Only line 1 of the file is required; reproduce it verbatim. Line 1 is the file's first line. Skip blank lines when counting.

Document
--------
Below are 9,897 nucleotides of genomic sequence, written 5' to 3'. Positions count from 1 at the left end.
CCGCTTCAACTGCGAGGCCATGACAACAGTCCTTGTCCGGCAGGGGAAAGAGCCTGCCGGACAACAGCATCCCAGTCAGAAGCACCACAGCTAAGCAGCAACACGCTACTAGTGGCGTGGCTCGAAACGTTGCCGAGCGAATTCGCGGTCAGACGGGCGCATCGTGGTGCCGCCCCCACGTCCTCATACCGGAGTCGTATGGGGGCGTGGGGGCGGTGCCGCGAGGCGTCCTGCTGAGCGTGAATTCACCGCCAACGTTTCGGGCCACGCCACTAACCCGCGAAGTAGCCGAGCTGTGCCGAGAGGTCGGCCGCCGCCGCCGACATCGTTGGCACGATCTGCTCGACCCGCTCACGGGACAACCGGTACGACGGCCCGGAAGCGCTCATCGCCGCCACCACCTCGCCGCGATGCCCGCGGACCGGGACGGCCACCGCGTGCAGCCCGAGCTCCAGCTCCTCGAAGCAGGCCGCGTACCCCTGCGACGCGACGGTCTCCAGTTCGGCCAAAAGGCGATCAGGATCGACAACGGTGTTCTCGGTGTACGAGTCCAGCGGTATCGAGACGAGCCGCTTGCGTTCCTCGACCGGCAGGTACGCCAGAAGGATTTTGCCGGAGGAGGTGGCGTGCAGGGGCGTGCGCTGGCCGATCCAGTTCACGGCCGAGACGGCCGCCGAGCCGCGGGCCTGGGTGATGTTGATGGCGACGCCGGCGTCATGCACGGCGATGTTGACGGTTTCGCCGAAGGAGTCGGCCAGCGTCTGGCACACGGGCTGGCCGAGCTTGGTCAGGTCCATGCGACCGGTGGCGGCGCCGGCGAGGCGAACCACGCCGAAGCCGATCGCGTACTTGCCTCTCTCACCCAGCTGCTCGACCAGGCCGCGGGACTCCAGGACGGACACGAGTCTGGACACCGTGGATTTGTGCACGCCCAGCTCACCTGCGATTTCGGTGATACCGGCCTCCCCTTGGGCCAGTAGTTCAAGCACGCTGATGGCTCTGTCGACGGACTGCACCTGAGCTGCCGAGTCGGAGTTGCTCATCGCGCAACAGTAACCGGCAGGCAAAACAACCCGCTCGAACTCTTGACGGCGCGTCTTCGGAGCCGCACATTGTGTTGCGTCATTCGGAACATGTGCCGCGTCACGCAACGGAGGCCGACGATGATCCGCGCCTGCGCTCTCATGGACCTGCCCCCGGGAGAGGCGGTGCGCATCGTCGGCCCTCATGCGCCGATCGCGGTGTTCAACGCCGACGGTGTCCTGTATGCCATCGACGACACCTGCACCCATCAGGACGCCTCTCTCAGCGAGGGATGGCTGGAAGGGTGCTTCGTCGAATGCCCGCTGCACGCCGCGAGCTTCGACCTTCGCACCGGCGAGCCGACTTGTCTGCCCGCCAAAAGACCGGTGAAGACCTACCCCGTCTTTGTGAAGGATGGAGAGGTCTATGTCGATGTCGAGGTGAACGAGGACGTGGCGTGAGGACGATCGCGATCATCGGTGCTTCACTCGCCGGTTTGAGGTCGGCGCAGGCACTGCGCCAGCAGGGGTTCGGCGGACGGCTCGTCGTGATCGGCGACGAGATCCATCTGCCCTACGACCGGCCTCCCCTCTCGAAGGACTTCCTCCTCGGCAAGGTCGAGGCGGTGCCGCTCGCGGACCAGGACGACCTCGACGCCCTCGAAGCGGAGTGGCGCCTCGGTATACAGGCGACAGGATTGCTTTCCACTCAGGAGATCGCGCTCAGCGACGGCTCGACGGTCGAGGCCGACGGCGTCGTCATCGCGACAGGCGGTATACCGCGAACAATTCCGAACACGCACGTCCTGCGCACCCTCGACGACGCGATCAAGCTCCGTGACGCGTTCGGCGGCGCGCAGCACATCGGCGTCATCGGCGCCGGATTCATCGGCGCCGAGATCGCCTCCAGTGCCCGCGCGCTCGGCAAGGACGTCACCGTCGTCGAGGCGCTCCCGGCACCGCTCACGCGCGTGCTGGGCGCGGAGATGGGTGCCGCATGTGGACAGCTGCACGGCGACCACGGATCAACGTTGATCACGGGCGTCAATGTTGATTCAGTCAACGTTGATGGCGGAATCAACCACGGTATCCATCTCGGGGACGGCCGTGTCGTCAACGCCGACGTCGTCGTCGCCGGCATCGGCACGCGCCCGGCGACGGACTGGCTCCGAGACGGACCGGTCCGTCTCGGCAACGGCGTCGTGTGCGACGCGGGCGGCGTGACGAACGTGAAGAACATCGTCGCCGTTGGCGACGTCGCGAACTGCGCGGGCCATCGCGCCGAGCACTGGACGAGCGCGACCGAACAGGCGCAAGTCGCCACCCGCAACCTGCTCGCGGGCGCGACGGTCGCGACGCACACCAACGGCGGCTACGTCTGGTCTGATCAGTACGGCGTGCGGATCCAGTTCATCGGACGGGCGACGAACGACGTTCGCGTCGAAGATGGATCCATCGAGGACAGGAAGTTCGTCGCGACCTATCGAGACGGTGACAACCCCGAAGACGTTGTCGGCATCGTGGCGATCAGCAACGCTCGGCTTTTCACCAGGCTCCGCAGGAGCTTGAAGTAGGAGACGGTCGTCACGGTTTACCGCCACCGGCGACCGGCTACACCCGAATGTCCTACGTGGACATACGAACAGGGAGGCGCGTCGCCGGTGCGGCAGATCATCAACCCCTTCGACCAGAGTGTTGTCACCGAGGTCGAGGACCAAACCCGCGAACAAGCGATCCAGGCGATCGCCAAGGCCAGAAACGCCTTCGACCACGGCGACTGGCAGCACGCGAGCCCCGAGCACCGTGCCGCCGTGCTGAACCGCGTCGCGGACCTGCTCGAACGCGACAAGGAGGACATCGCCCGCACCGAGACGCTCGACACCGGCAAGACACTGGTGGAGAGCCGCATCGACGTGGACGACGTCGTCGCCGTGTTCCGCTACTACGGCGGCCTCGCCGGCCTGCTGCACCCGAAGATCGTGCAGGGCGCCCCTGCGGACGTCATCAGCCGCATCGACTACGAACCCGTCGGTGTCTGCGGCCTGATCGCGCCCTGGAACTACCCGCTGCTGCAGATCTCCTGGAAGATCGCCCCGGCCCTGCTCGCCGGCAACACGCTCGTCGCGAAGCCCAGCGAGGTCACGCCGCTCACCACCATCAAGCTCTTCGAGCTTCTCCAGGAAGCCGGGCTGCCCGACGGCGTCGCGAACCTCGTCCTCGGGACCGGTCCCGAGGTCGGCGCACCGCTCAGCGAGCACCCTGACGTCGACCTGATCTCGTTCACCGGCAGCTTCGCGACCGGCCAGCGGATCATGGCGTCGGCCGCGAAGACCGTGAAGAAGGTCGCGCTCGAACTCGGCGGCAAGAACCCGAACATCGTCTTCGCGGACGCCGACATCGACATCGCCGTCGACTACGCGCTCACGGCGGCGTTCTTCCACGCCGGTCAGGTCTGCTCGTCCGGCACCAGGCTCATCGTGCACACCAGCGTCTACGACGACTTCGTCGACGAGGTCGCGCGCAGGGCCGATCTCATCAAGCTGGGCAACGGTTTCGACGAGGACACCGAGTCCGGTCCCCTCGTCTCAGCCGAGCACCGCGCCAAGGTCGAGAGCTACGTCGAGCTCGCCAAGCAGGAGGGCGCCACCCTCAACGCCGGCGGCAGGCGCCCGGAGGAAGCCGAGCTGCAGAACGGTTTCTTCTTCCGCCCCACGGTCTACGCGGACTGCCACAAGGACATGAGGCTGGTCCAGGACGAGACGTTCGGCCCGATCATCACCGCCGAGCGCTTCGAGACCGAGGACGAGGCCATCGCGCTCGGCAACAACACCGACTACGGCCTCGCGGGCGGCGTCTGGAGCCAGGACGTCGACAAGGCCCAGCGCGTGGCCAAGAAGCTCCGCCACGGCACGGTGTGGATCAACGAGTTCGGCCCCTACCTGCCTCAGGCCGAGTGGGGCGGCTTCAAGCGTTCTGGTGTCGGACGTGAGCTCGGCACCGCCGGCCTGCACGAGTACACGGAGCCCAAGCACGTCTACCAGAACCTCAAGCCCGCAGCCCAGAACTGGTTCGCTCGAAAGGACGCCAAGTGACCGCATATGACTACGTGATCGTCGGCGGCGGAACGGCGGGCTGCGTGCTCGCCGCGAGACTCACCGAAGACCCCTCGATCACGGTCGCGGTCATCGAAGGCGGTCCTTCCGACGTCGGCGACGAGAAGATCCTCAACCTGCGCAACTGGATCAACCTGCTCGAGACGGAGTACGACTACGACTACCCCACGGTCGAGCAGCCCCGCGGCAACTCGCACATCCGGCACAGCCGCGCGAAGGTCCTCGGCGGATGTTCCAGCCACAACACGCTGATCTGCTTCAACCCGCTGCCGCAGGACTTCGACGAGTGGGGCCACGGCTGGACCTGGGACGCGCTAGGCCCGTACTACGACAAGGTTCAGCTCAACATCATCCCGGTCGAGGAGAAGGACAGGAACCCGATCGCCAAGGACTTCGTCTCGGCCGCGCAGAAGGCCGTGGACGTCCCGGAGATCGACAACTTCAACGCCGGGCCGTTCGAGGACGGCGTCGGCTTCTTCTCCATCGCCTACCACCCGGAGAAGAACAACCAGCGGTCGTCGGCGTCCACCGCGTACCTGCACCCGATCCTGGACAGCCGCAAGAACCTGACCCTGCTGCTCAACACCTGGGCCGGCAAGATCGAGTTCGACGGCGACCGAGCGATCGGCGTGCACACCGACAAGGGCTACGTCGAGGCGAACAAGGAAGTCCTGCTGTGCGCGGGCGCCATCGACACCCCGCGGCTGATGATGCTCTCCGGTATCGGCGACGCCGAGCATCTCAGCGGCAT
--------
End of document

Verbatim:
Below are 9,897 nucleotides of genomic sequence, written 5' to 3'. Positions count from 1 at the left end.